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Man of large vision honored for legacy Benefactor: A graveside ceremony pays tribute to Johns Hopkins, who founded a university and hospital. He died 125 years ago on Christmas Eve.


On a snowy hillside, amid ornate monuments with names such as Garrett and Abell that are bound to the history of Baltimore, a small crowd gathered yesterday in front of a plain slab that bears perhaps the most famous name carved in stone in Green Mount Cemetery -- Johns Hopkins.

The occasion was the 125th anniversary of the death of this wealthy trader and financier who achieved in death an admiration equal to the fortune he made in his life.

"We stand here today at the grave of a Quaker man of few words whose life remained simple and private, but who had the sharp wits to make a fortune and a large and remarkable vision of what was not only desirable but possible," said Steven Muller, a former president of the two institutions Hopkins founded -- the Johns Hopkins University and Johns Hopkins Hospital.

Hopkins died Christmas Eve 1873. Yesterday's brief ceremony began with Ross Jones, Hopkins vice president emeritus, reading from the obituary in The Sun that ran on the front page on Christmas Day.

"Mr. Johns Hopkins, the merchant, banker and millionaire, whose beneficence this community is so largely to realize in the future, died at 3: 45 o'clock yesterday morning, at his residence No. 81 Saratoga street, in the seventy-ninth year of his age," Jones read.

The fact that Hopkins never married -- and, as Muller pointed out, had the misfortune to fall in love with a cousin, ruling out marriage -- probably has much to do with the establishment of the institutions that bear his name.

"We know that he was not a saint," Muller said. "During the Civil War, part of his trade was the shipment of guns from England to the Confederacy, and he would have been expelled from the Meeting of the Society of Friends in Baltimore had it not been for the fact -- as recorded in the annals of this Meeting -- that he had already been expelled years before for trading in liquor."

Hopkins left an estate of about $8 million. About $1 million went to nieces and nephews. The rest was equally divided between the university and the hospital.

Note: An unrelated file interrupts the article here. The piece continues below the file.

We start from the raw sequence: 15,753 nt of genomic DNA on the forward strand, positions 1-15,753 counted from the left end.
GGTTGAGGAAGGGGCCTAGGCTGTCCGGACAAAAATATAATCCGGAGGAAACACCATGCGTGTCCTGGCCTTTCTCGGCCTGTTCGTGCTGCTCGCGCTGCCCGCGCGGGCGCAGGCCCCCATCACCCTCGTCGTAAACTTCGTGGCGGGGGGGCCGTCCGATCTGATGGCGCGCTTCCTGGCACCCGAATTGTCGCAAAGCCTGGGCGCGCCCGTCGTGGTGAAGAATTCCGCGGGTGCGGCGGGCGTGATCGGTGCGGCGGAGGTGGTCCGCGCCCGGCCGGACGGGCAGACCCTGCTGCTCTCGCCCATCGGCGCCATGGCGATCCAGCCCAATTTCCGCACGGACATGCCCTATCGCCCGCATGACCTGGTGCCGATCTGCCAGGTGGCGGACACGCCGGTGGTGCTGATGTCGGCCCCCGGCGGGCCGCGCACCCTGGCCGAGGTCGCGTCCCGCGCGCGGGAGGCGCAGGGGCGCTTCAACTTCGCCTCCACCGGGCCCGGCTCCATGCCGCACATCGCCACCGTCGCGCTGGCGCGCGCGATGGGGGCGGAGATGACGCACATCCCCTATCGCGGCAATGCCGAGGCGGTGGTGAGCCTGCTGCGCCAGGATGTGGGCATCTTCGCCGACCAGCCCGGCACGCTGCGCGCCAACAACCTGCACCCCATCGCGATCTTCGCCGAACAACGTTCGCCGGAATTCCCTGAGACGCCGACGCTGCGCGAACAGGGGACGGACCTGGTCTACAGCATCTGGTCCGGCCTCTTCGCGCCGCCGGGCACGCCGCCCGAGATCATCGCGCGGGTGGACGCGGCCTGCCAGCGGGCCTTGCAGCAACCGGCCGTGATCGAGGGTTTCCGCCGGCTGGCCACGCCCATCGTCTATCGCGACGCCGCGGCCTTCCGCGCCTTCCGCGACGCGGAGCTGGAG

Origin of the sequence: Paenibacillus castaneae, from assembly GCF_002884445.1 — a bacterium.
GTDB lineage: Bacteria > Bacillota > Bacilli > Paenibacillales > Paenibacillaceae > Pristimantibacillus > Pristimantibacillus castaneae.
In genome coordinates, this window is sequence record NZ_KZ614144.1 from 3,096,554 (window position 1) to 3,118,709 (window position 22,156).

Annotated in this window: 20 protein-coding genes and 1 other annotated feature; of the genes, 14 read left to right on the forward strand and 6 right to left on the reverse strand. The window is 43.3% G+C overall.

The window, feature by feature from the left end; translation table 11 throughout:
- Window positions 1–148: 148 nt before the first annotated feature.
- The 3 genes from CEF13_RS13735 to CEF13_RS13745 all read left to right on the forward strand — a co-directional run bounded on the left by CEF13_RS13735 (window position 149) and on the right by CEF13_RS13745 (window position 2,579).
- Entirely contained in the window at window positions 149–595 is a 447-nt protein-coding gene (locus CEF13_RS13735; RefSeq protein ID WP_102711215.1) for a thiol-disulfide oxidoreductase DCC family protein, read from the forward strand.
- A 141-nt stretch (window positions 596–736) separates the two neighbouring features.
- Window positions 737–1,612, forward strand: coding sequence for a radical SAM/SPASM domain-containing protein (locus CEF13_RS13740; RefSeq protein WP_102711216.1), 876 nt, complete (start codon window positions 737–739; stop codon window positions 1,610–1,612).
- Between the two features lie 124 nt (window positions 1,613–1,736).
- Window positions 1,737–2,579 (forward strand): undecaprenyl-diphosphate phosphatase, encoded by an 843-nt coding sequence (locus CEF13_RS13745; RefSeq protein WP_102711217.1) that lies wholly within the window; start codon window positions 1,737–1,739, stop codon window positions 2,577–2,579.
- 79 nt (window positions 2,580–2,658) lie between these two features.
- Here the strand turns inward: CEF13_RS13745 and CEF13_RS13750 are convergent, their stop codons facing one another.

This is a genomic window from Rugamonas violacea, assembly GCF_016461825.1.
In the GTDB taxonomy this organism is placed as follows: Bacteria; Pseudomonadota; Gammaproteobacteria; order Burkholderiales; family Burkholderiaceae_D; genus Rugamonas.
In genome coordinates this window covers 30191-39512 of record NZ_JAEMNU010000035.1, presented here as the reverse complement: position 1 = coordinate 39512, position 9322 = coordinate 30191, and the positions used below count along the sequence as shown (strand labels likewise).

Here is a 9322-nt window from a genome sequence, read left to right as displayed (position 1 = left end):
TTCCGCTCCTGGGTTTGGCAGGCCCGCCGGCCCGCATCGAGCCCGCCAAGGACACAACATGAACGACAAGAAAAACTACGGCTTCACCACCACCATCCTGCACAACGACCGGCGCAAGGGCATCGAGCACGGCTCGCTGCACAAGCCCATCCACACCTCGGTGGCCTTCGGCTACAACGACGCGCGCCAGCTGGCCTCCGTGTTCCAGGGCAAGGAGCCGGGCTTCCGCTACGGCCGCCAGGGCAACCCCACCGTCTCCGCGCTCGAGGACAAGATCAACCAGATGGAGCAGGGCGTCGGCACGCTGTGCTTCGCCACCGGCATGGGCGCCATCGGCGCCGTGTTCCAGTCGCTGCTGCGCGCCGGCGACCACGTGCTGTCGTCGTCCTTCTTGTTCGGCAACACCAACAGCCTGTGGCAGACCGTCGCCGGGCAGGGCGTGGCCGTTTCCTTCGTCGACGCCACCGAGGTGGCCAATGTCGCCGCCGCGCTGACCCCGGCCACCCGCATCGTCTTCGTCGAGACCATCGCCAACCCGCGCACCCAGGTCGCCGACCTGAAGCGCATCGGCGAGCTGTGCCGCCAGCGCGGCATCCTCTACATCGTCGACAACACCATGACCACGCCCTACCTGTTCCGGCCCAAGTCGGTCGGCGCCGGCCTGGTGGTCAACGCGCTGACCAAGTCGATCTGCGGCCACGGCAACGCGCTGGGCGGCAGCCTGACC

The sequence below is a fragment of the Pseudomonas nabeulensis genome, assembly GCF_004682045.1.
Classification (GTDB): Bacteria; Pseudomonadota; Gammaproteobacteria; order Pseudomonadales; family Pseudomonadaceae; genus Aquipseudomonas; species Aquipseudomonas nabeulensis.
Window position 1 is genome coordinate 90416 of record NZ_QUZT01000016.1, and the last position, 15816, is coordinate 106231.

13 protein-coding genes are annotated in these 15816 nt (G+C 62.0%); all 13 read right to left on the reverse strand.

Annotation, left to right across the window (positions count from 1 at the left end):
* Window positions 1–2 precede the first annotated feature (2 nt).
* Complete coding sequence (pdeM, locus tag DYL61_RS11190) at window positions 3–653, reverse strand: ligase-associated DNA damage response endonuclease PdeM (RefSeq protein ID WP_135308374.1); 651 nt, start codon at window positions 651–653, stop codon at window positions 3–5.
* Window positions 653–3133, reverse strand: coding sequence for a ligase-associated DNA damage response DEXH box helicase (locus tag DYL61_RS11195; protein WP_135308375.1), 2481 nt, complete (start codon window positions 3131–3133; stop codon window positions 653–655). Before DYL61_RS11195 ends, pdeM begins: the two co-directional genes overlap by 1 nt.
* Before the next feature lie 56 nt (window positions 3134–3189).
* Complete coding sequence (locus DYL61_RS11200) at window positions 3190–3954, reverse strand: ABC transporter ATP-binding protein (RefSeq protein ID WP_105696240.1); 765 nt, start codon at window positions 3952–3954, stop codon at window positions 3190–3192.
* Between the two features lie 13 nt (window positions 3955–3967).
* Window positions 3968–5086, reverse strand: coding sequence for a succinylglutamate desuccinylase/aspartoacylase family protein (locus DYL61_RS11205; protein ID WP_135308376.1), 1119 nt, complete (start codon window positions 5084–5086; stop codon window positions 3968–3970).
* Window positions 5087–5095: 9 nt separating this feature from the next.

He had set in motion the establishment of the two institutions in the years preceding his death -- appointing trustees, purchasing the land for the hospital -- but it was his death that made available the bulk of the funds.

The $7 million was a stunning amount in 1873, the biggest philanthropic gift in the country's history. Figures supplied by the Federal Reserve Bank indicate that it would be worth about $95 million in today's dollars, but in its impact at the time, as Muller said, "its full worth today would be in the billions."

Two years before, Cornelius Vanderbilt had given what was considered the stunning amount of $1 million to establish the university in Nashville, Tenn., that bears his name. The $3.5 million that established the Johns Hopkins University was $1 million more than the endowment of Harvard University.

Sen. Paul S. Sarbanes, wearing a down parka, noted to the group enduring yesterday's near-freezing weather -- about 20 degrees colder than Christmas Eve 1873 -- that Hopkins was so frugal that he never wore an overcoat.

"Hopkins, Peabody, Enoch Pratt, Henry Walters," Sarbanes listed. "These are the people who gave the intellectual and cultural foundation and infrastructure for the city of Baltimore to build upon."

Mayor Kurt L. Schmoke paid his respects: "I just want to say thanks on behalf of the citizens of Baltimore, so many of whom are employees of the institutions he began."

The last time such a crowd gathered on Christmas Eve at Hopkins' grave was 25 years ago. That was the beginning of the celebration of the centennial of the Johns Hopkins University, officially founded in 1876. Jones said yesterday's ceremony starts the celebration of the school's 125th birthday in 2001.

Muller noted that Hopkins gave the two institutions he founded more than money, evident in the instructions he gave to the trustees appointed in 1867.

"Just after the end of the Civil War, Johns Hopkins specified that his hospital should care for all people, regardless of sex, age, color or ability to pay," Muller said. "At a time when many of the African-American citizens of Baltimore were newly liberated slaves, these instructions show an exceptional largeness of mind and vision."

After a Quaker ceremony, Hopkins was interred in Green Mount Cemetery on Christmas Day. In addition to the front-page obituary, The Sun ran an editorial on that day. "The good which such men do lives after them, blossoming and bearing fruit for the improvement and happiness of future generations," it concluded.

Pub Date: 12/25/98

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